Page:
Chediak-Higashi Syndrome (CHS) is a hereditary disorder with a defect in cytoplasmic granules in many organs, including platelets.


Genetic focus: long arm of chromosome 1q43 (in common form)


Inheritance: autosomal recessive


Clinical features:

(1) defect in delta-granules of platelet with a storage pool defect

(1a) large granules

(1b) mild to moderate bleeding disorder with prolonged bleeding time

(1c) decreased levels in serotonin

(1d) decrease in the ADP to ATP ratio

(1e) absent second wave of platelet aggregation

(2) partial oculocutaneous albinism with mild hypopigmentation

(2a) white forelock or ashen hair, with silver-gray sheen

(2b) uveal hypopigmentation

(2c) skin color lighter than other family members

(2d) photophobia

(2e) large melanosomes

(3) large, coarse, peroxidase-positive cytoplasmic granules in neutrophils, monocytes and lymphocytes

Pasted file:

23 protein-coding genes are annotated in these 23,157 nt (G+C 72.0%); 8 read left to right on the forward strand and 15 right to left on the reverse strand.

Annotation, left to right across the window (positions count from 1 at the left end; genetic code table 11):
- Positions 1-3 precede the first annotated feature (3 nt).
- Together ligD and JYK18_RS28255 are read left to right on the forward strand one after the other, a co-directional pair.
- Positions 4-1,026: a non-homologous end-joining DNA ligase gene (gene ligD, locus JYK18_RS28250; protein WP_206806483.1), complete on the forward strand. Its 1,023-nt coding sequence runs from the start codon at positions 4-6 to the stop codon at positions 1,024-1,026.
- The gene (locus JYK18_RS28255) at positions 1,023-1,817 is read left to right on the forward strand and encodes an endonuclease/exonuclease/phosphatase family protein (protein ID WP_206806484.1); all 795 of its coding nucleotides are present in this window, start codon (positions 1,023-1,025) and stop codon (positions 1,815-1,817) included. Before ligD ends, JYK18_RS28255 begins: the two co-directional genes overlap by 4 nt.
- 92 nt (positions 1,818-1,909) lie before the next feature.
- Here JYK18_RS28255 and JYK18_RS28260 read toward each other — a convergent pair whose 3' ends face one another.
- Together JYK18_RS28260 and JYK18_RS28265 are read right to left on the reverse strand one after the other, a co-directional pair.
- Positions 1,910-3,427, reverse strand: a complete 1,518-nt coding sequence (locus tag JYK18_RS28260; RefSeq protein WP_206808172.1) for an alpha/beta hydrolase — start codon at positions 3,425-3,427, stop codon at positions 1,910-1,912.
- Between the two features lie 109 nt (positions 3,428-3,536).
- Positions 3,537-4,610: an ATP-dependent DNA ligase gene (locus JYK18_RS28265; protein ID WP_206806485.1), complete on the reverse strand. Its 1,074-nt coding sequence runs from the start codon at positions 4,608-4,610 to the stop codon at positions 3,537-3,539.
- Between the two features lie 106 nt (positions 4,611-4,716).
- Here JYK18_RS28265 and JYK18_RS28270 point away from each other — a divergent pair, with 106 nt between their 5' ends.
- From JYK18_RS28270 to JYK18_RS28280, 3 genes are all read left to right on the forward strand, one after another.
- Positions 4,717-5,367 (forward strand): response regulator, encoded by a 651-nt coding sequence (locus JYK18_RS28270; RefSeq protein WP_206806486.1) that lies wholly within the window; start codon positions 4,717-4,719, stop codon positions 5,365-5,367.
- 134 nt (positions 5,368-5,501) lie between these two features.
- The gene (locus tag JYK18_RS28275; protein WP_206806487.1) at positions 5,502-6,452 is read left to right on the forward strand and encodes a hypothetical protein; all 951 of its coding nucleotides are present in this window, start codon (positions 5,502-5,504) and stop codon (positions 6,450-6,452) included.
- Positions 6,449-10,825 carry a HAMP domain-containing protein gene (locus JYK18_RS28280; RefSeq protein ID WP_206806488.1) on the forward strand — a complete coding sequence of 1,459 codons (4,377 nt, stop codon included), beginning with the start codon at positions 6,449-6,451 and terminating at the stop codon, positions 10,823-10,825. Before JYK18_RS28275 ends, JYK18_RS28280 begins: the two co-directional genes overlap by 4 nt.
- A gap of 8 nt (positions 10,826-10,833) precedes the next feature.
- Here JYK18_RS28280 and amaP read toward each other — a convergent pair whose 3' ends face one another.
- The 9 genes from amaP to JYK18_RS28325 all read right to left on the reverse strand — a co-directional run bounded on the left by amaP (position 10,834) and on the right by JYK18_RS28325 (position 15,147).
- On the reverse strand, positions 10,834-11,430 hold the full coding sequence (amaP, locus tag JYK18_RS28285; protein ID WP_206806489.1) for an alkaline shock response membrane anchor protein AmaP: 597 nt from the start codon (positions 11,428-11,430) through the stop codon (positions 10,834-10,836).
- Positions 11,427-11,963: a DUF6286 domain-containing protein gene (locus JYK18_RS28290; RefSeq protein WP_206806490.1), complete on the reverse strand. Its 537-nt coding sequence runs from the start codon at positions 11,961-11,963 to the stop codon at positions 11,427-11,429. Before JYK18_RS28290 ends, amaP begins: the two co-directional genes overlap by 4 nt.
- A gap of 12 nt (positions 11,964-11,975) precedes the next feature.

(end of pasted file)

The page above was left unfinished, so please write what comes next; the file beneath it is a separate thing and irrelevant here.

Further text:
(3a) leukocyte dysfunction (poor mobilization from marrow, defective chemotaxis, impaired bactericidal activity)

(3b) susceptibility to bacterial infections (often Staphylococcus or Streptococcus) with pneumonia and cellulitis

(4) abnormally large cytoplasmic granules in:

(4a) renal tubular cells

(4b) gastric chief and parietal cells

(4c) hepatocytes

(4d) fibroblasts

(4e) neurons

(4f) pneumocytes

(5) immune dysfunction

(5a) lymphoproliferative disorders during the "accelerated" phase

(5b) susceptibility to Epstein-Barr viral infections

(5c) defective natural killer cell function

(6) neurologic dysfunction

(6a) polyneuropathy

(6b) ataxia


Features of the accelerated phase:

(1) proliferation of lymphocytes and histiocytes in the liver, spleen and bone marrow

(2) pancytopenia

(3) fever

(4) recurrent infections and sepsis


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